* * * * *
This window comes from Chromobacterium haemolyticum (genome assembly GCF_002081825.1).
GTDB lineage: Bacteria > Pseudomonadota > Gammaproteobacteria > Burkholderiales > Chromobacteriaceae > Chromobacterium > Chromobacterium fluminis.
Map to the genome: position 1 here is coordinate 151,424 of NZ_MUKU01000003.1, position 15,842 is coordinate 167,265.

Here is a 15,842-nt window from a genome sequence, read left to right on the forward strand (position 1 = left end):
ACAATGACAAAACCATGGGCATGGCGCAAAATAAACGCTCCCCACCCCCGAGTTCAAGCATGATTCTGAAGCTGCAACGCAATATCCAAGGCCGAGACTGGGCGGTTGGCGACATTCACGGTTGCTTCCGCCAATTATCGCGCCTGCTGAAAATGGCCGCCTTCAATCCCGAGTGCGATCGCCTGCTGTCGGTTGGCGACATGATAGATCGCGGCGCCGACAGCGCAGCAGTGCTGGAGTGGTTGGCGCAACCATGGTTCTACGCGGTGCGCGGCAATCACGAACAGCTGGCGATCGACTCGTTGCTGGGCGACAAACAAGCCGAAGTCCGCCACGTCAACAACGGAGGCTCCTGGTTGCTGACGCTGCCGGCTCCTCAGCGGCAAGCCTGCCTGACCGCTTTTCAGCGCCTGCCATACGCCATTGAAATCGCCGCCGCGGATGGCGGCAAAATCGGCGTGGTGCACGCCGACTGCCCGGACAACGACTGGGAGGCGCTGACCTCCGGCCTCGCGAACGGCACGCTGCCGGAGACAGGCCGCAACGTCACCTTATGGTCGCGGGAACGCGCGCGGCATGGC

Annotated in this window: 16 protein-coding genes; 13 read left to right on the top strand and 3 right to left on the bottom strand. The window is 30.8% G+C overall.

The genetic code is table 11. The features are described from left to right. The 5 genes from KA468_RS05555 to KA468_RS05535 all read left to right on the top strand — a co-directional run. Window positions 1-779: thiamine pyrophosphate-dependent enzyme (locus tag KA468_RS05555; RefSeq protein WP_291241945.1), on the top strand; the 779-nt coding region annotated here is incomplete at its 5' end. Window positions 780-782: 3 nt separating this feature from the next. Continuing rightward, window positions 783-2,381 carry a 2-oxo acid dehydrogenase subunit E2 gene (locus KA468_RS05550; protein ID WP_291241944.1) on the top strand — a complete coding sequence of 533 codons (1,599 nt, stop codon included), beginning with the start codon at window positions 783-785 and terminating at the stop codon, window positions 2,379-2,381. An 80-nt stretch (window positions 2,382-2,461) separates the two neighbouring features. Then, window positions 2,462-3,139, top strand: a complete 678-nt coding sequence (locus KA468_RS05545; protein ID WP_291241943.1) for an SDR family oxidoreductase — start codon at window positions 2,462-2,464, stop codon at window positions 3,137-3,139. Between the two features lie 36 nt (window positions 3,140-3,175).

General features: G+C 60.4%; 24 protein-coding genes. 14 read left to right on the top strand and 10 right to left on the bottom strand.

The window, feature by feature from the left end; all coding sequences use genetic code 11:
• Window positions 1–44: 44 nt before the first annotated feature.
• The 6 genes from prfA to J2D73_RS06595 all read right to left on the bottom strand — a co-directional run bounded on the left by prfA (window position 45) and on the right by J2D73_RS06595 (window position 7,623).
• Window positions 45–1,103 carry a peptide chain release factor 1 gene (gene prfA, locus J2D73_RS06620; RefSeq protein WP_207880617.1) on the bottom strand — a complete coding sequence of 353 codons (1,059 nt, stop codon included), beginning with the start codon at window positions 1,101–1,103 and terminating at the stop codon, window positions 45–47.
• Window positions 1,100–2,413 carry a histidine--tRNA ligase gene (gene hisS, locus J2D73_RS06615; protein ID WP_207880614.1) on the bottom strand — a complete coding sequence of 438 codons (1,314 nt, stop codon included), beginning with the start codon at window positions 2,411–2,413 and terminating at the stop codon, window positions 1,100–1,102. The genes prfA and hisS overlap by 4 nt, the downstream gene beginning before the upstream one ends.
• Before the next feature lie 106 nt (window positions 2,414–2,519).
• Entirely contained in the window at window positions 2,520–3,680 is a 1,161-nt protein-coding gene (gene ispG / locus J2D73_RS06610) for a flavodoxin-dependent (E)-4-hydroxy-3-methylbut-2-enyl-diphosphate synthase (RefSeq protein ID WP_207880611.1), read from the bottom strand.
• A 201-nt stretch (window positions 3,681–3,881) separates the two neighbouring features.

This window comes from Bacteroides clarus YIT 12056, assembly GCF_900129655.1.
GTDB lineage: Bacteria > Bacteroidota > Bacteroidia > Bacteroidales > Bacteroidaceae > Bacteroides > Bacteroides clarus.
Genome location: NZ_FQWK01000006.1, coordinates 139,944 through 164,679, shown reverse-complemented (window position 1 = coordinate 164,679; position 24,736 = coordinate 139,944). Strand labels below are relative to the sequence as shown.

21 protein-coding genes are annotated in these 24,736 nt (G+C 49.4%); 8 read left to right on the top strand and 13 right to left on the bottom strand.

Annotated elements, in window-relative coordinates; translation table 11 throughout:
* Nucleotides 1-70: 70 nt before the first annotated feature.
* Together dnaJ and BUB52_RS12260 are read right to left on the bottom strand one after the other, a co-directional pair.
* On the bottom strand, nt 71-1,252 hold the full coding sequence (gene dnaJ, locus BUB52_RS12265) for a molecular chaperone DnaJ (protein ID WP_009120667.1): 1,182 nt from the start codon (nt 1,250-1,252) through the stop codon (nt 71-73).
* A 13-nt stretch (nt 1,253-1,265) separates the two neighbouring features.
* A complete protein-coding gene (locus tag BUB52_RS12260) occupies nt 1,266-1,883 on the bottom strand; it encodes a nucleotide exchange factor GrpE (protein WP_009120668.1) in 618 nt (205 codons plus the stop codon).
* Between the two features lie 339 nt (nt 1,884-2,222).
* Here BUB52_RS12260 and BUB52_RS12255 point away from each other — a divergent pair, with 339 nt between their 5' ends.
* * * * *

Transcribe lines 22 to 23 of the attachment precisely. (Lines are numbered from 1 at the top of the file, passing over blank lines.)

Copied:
* Nucleotides 1-70: 70 nt before the first annotated feature.
* Together dnaJ and BUB52_RS12260 are read right to left on the bottom strand one after the other, a co-directional pair.